Have you heard of this trick for
memorizing some of the subordinating conjunctions?
I hadn't heard of it until a friend told me about it recently. I'll show you how it works! But first, let's have a quick refresher on what subordinating conjunctions are.
Psst! Be sure to download and print the free PDF below. It shows you how the memory trick works.
What are subordinating conjunctions?
Do you remember what clauses are? Clauses are groups of words that have both a subject and a verb. There are two main types of clauses: independent clauses and dependent clauses.
Independent clauses are clauses that can stand alone as a complete thought.
My mom smiled
Do you see how my mom smiled is an independent clause? It has a subject (mom), it has a verb (smiled), and it can stand alone as a complete thought.
Dependent clauses are clauses that can't stand alone as a complete thought.
When I made dinner
Do you see how when I made dinner is a dependent clause? It has a subject (I), it has a verb (made), and it can't stand alone as a complete thought. If you walked up to someone and said, "When I made dinner." They would probably follow up with a curious look and a question like, "What happened when you made dinner?" That's because when I made dinner is not a complete thought.
So, what do we do with dependent clauses in order for them to make sense? We connect them to independent clauses!
My mom smiled when I made dinner.
My mom smiled = independent clause
when I made dinner = dependent adverb clause
when = subordinating conjunction
Subordinating conjunctions are special kinds of words that join certain kinds of dependent clauses (dependent adverb clauses) to independent clauses. Note that they are also the words that subordinate the clause in the first place. The words I made dinner create an independent clause, but as soon as we tack on the when, it becomes a dependent clause. Crazy!
Looking at this sentence diagram will help you understand what these conjunctions do. Notice how it connects the dependent adverb clause to the independent clause.
You can learn more about diagramming subordinating conjunctions here.
There are many words that can function as subordinating conjunctions.
The Memory Trick: A WHITE BUS
It's time to check out A WHITE BUS! Remember that there are many subordinating conjunctions, and this mnemonic only helps you remember a handful of them. Here's my version along with nine sentences.
A WHITE BUS
Although we arrived on time, the bus left without us. WHenever this kind of thing happens, it makes me so upset! If the bus company posts a schedule, they should stick to it. Though no one would call me punctual, we were there on time. Even if everyone was ready to go, they shouldn't have left early. Because we missed the bus, we might miss the game. Our coach will be upset unless we're there on time. Since this wasn't our fault, maybe he'll forgive us.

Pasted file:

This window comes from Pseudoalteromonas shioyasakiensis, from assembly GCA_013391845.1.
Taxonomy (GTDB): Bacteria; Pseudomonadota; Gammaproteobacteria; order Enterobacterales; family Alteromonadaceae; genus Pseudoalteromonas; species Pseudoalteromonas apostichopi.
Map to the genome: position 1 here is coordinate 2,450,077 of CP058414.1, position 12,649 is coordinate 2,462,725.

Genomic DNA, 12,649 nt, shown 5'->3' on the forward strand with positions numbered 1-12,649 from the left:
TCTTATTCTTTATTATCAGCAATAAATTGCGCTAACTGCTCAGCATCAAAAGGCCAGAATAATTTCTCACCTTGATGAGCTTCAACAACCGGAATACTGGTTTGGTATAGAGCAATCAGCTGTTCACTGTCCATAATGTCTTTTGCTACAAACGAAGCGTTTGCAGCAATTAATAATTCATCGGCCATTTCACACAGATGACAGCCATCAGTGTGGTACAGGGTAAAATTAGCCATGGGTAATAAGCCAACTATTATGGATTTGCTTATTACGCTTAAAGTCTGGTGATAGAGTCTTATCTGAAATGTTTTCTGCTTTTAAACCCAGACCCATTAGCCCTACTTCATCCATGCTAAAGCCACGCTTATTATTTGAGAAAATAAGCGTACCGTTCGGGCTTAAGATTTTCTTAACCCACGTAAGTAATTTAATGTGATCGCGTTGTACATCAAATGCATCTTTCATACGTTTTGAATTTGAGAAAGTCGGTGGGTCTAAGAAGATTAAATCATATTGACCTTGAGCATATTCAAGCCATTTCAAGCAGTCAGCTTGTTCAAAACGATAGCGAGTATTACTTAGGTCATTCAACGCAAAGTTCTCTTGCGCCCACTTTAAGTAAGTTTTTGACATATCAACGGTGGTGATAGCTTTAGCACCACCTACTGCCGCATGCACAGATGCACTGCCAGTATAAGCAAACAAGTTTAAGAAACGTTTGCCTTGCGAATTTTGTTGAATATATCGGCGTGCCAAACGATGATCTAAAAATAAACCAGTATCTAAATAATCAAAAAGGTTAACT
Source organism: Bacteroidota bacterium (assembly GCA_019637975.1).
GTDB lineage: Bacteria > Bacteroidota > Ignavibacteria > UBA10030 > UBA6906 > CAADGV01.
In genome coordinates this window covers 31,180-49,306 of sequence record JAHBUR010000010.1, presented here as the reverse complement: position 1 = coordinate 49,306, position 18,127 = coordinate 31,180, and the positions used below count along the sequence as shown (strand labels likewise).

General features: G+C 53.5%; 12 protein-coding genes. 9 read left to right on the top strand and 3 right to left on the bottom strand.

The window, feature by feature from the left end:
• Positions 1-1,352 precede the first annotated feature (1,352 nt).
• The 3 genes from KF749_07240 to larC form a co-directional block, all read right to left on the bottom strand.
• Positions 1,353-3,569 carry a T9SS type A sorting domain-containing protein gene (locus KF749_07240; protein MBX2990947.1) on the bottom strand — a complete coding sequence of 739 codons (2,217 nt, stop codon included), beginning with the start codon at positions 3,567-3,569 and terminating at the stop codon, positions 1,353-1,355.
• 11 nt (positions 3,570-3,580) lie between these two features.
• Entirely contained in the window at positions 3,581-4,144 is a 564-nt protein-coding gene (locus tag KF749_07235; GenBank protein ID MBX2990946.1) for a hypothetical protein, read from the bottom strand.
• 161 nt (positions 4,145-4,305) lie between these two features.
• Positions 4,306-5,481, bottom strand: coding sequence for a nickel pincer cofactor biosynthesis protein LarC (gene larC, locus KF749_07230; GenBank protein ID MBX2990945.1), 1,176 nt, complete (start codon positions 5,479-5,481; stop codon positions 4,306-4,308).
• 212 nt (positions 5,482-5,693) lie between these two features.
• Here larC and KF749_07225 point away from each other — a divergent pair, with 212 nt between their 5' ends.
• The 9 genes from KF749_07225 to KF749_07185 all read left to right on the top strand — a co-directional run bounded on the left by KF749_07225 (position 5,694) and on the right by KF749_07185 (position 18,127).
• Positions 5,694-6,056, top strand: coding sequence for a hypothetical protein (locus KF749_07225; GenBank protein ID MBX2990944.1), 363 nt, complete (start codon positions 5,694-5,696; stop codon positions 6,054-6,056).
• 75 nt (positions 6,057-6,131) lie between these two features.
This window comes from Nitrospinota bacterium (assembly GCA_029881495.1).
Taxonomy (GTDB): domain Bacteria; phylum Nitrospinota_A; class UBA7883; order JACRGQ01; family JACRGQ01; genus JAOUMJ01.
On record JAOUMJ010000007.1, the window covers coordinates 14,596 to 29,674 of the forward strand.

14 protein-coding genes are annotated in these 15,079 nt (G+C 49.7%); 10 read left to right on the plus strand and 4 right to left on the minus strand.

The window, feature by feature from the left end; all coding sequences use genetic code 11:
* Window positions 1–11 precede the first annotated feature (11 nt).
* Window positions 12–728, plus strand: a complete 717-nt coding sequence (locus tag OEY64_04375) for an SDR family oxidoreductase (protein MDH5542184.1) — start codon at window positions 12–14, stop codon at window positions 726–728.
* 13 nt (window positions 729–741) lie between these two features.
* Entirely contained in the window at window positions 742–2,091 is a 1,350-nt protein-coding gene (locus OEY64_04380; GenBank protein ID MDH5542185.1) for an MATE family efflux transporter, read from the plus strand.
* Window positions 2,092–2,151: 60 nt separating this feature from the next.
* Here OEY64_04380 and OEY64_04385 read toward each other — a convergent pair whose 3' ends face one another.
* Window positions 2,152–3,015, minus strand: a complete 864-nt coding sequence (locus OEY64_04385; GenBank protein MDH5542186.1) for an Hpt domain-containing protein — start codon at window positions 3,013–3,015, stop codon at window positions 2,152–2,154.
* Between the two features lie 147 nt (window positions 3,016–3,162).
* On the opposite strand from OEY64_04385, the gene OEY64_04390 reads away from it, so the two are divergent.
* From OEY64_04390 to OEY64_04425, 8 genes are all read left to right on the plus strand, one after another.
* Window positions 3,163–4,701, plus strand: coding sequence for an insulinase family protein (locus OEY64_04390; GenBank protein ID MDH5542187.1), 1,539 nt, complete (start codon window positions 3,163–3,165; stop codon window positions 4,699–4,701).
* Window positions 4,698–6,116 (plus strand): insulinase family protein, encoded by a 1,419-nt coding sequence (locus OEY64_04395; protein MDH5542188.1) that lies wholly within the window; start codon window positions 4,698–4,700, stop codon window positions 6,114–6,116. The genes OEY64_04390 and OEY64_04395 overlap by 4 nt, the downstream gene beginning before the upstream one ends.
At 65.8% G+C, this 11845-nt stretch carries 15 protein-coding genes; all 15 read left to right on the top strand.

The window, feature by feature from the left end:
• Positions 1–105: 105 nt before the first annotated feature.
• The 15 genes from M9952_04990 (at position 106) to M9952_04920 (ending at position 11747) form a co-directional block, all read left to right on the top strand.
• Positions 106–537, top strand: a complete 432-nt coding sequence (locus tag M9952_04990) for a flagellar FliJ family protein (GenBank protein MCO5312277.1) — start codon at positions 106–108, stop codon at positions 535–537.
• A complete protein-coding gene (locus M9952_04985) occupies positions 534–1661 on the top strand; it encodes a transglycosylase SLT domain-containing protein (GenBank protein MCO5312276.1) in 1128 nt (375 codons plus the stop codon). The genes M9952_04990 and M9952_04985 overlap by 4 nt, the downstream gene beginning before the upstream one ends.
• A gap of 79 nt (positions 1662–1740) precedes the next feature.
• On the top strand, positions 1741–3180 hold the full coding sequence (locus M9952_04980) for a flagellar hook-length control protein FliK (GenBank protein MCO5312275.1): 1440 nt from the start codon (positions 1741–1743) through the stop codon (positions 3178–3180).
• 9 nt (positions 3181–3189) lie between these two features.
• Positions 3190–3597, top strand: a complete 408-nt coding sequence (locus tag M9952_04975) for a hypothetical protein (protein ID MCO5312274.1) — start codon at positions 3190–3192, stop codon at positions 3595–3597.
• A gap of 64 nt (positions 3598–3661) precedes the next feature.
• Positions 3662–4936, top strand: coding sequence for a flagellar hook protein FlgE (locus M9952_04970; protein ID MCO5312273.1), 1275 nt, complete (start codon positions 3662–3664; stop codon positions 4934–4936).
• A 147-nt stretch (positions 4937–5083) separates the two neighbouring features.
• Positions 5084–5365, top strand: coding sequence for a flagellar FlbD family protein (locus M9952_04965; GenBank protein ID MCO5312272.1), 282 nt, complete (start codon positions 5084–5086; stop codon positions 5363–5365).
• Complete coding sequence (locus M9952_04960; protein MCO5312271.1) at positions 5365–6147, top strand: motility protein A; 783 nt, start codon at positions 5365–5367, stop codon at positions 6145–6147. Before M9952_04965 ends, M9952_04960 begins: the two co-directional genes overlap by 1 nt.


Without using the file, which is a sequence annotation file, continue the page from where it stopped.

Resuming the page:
WARNING: These Words Aren't Always Subordinating Conjunctions!
Did you know that most words can function as multiple parts of speech? It's true, and these words are no exception.
Some of the words in A WHITE BUS can function as adverbs or prepositions
as well as subordinating conjunctions. That's one reason that I have example sentences for all of them. In the example sentences, the words are all acting as subordinating conjunctions.
Let's look at the word since for an example. Check out these two sentences.
1. I'll pack my swimsuit since the hotel has a pool.
2. Fred and Ginger have been dancing on the dance floor since last night.
Do you know which since is a subordinating conjunction? In the first sentence, since is followed by a subject (hotel) and a verb (has). This tells us that it's introducing a clause. That's right, folks. Since is a subordinating conjunction in the first sentence.
I'll pack my swimsuit since the hotel has a pool.
I'll pack my swimsuit = independent clause
since the hotel has a pool = dependent adverb clause
since = subordinating conjunction
In the second sentence, since isn't followed by a subject and verb. It's followed by the words last and night. This tips us off that it's not introducing a clause. In this sentence, since is a preposition.
Fred and Ginger have been dancing on the dance floor since last night.
since last night = prepositional phrase
since = preposition
Just remember that you can't find words from this list out in the wild and assume that they are subordinating conjunctions.
You must use that powerful
brain of yours to figure it out.
Memorizing lists and examples can be helpful, but don't lose sight of our goal: understanding how words work together.
If you'd like to teach or learn grammar the easy way—with sentence diagrams—check out our Get Smart Grammar Program.
It starts from the very beginning and teaches you grammar and sentence diagramming in easy, bite-size lessons.